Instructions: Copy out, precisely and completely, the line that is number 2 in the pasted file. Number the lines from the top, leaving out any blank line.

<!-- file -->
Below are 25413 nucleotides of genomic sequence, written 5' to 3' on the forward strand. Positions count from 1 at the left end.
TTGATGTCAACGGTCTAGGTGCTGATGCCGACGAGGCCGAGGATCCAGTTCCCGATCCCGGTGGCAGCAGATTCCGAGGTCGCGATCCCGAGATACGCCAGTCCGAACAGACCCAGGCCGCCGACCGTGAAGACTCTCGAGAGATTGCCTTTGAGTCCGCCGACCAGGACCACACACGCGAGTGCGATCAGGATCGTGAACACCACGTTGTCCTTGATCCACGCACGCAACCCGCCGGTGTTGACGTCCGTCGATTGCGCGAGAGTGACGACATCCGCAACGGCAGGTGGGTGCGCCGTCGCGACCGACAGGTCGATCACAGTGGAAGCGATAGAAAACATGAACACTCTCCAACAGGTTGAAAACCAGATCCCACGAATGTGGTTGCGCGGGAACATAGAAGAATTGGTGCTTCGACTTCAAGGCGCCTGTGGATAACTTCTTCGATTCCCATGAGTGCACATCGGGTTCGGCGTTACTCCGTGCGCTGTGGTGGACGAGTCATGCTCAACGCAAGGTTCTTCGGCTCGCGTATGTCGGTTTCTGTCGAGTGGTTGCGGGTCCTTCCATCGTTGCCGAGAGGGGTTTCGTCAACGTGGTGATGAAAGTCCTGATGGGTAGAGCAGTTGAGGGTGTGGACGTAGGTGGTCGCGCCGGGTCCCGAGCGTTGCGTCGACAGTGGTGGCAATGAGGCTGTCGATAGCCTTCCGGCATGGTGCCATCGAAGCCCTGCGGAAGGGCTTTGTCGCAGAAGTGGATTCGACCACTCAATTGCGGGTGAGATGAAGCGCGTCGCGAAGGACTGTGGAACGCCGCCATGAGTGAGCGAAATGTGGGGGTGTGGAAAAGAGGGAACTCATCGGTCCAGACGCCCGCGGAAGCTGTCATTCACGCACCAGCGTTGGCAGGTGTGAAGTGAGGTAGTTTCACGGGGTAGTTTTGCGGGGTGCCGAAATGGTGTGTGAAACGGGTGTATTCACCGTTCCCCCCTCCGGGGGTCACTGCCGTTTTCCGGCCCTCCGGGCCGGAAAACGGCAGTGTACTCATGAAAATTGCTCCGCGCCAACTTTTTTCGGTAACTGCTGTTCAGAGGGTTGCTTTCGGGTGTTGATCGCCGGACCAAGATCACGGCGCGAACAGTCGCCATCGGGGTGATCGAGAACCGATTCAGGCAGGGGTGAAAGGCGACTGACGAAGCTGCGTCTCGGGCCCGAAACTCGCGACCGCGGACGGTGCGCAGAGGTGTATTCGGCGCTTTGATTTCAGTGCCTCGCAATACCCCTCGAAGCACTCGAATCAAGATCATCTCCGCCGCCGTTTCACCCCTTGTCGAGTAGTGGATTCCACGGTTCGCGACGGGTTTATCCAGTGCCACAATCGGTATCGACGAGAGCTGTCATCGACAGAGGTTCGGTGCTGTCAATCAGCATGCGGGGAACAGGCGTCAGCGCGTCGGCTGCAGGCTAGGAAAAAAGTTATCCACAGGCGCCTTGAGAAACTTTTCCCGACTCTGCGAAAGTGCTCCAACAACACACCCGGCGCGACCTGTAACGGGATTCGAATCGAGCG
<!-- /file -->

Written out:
TTGATGTCAACGGTCTAGGTGCTGATGCCGACGAGGCCGAGGATCCAGTTCCCGATCCCGGTGGCAGCAGATTCCGAGGTCGCGATCCCGAGATACGCCAGTCCGAACAGACCCAGGCCGCCGACCGTGAAGACTCTCGAGAGATTGCCTTTGAGTCCGCCGACCAGGACCACACACGCGAGTGCGATCAGGATCGTGAACACCACGTTGTCCTTGATCCACGCACGCAACCCGCCGGTGTTGACGTCCGTCGATTGCGCGAGAGTGACGACATCCGCAACGGCAGGTGGGTGCGCCGTCGCGACCGACAGGTCGATCACAGTGGAAGCGATAGAAAACATGAACACTCTCCAACAGGTTGAAAACCAGATCCCACGAATGTGGTTGCGCGGGAACATAGAAGAATTGGTGCTTCGACTTCAAGGCGCCTGTGGATAACTTCTTCGATTCCCATGAGTGCACATCGGGTTCGGCGTTACTCCGTGCGCTGTGGTGGACGAGTCATGCTCAACGCAAGGTTCTTCGGCTCGCGTATGTCGGTTTCTGTCGAGTGGTTGCGGGTCCTTCCATCGTTGCCGAGAGGGGTTTCGTCAACGTGGTGATGAAAGTCCTGATGGGTAGAGCAGTTGAGGGTGTGGACGTAGGTGGTCGCGCCGGGTCCCGAGCGTTGCGTCGACAGTGGTGGCAATGAGGCTGTCGATAGCCTTCCGGCATGGTGCCATCGAAGCCCTGCGGAAGGGCTTTGTCGCAGAAGTGGATTCGACCACTCAATTGCGGGTGAGATGAAGCGCGTCGCGAAGGACTGTGGAACGCCGCCATGAGTGAGCGAAATGTGGGGGTGTGGAAAAGAGGGAACTCATCGGTCCAGACGCCCGCGGAAGCTGTCATTCACGCACCAGCGTTGGCAGGTGTGAAGTGAGGTAGTTTCACGGGGTAGTTTTGCGGGGTGCCGAAATGGTGTGTGAAACGGGTGTATTCACCGTTCCCCCCTCCGGGGGTCACTGCCGTTTTCCGGCCCTCCGGGCCGGAAAACGGCAGTGTACTCATGAAAATTGCTCCGCGCCAACTTTTTTCGGTAACTGCTGTTCAGAGGGTTGCTTTCGGGTGTTGATCGCCGGACCAAGATCACGGCGCGAACAGTCGCCATCGGGGTGATCGAGAACCGATTCAGGCAGGGGTGAAAGGCGACTGACGAAGCTGCGTCTCGGGCCCGAAACTCGCGACCGCGGACGGTGCGCAGAGGTGTATTCGGCGCTTTGATTTCAGTGCCTCGCAATACCCCTCGAAGCACTCGAATCAAGATCATCTCCGCCGCCGTTTCACCCCTTGTCGAGTAGTGGATTCCACGGTTCGCGACGGGTTTATCCAGTGCCACAATCGGTATCGACGAGAGCTGTCATCGACAGAGGTTCGGTGCTGTCAATCAGCATGCGGGGAACAGGCGTCAGCGCGTCGGCTGCAGGCTAGGAAAAAAGTTATCCACAGGCGCCTTGAGAAACTTTTCCCGACTCTGCGAAAGTGCTCCAACAACACACCCGGCGCGACCTGTAACGGGATTCGAATCGAGCG